While the InterOil series of decisions do not reflect the law on fairness opinions in Canadian jurisdictions other than Yukon and B.C., market practice across Canada is trending toward enhanced disclosure of the financial analysis underlying fairness opinions. Financial advisers should, at a minimum, be prepared to deliver a fairness opinion that includes details regarding valuation methodology in any transaction in which a fairness opinion is used.

In addition, since InterOil, there has been a subtle market shift toward fixed-fee compensation arrangements, with a majority of arrangement transactions valued at over $100 million including at least one fairness opinion provided on a fixed-fee basis. A significant majority of issuers continue to elect not to disclose the amount of the fee paid to financial advisers.

In transactions in which a formal valuation under MI 61-101 was not required, but a fairness opinion was nonetheless provided, the trend is toward fairness opinions containing additional analysis of the financial adviser’s methodology. These long-form fairness opinions were obtained in the majority of the transactions surveyed.

There are several examples of issuers moving away from the InterOil standard of disclosure in fairness opinions toward a “hybrid” form of disclosure including the financial adviser’s valuation methodology, while omitting the detailed financial analysis underlying the opinion. For example, in PayPal’s 2017 acquisition of TIO Networks, the fairness opinion obtained by TIO Networks contained a detailed discussion of the methodologies employed by the financial adviser, but did not include an InterOil-style value analysis. A similar approach was taken in the 2018 acquisitions of Klondex Mines Ltd. by Hecla Mining Company and of Primero Mining Corp. by First Majestic Silver Corp. Given the incremental costs of comprehensive disclosure and second fairness opinions, we expect that many issuers will opt for this more moderate standard of disclosure in non-contested transactions.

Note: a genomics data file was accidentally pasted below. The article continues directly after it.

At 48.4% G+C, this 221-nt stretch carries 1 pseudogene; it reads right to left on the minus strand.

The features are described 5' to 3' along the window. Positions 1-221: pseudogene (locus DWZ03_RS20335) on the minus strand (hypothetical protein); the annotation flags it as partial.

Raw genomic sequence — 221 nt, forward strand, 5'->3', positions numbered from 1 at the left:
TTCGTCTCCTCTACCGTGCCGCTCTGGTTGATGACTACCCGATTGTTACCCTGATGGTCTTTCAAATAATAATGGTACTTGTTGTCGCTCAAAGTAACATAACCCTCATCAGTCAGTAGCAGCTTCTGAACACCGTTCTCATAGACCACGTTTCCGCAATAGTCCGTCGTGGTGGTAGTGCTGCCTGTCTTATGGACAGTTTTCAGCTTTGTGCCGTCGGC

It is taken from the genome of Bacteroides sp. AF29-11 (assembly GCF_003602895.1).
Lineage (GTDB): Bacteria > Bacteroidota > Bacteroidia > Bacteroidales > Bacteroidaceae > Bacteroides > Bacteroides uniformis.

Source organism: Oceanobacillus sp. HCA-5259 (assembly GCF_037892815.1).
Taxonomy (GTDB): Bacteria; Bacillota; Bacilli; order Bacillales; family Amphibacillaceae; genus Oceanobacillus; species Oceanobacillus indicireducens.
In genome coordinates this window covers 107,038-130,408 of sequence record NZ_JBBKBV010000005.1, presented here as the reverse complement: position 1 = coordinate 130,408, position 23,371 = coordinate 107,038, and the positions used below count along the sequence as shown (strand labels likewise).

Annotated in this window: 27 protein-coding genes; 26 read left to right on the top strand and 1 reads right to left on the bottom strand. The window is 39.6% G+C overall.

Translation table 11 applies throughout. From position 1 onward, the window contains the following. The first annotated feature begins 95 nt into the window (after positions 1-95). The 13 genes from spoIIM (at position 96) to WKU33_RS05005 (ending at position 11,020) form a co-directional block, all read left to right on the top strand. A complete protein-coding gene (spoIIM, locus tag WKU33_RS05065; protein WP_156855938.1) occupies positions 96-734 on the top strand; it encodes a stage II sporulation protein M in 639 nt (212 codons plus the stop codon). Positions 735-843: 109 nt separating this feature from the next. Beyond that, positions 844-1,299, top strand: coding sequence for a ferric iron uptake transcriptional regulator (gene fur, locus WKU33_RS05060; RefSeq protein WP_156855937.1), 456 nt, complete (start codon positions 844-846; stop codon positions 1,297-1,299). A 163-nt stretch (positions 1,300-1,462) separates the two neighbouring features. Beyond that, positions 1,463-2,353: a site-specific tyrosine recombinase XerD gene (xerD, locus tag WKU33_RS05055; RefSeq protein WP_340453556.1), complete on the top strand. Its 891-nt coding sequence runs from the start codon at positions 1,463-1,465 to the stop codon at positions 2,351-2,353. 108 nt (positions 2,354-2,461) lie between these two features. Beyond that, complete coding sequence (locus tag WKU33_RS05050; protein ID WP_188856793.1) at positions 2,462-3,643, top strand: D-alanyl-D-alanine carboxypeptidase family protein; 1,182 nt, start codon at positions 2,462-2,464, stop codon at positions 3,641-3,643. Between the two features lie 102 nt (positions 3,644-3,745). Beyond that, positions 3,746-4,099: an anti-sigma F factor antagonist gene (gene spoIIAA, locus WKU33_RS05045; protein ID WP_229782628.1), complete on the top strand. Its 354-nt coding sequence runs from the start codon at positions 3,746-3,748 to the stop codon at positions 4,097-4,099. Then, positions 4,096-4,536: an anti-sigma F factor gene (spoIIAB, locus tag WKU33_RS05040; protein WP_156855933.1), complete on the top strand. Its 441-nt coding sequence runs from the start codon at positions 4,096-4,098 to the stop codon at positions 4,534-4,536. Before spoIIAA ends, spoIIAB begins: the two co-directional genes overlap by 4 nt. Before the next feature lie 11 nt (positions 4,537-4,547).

Need to Know

The optimal level of disclosure in a fairness opinion and the appropriate compensation structure continue to depend on the circumstances of each transaction, including the perceived existence of conflict in a particular transaction, the robustness of the board approval process, the governing jurisdiction of the particular issuer and the likelihood of a shareholder challenge or interloper offer.

In non-conflicted transactions, it may not be necessary to obtain a long-form fairness opinion from an independent financial adviser that is compensated on a fixed-fee basis. Transparency regarding the financial adviser’s compensation structure (but not necessarily the compensation amount) is generally recommended. In each case, the relevant inquiry is whether the disclosure provided to shareholders is fair and appropriate so as to enable an informed shareholder vote.

1 Re Hudbay Minerals Inc., 32 OSCB. 1082, para 264.

2 Re Magna International Inc. (OSC reasons); Re Magna International Inc., 2010 ONSC 4123.

3 Re Champion Iron Mines Limited, 2014 ONSC 1988, para 17.

4 Re Bear Lake Gold Ltd., 2014 ONSC 3428, para 16; Re Patents Royal Host Inc., 2014 ONSC 3323.

5 Multilateral CSA Staff Notice 61-302, Staff Review and Commentary on Multilateral Instrument 61-101, Protection of Minority Security Holders in Special Transactions. See the subheadings “Financial advisors and fairness opinions” and “Fairness opinions.” The Notice was issued by staffs at the security regulators in each of Ontario, Québec, Alberta, Manitoba and New Brunswick.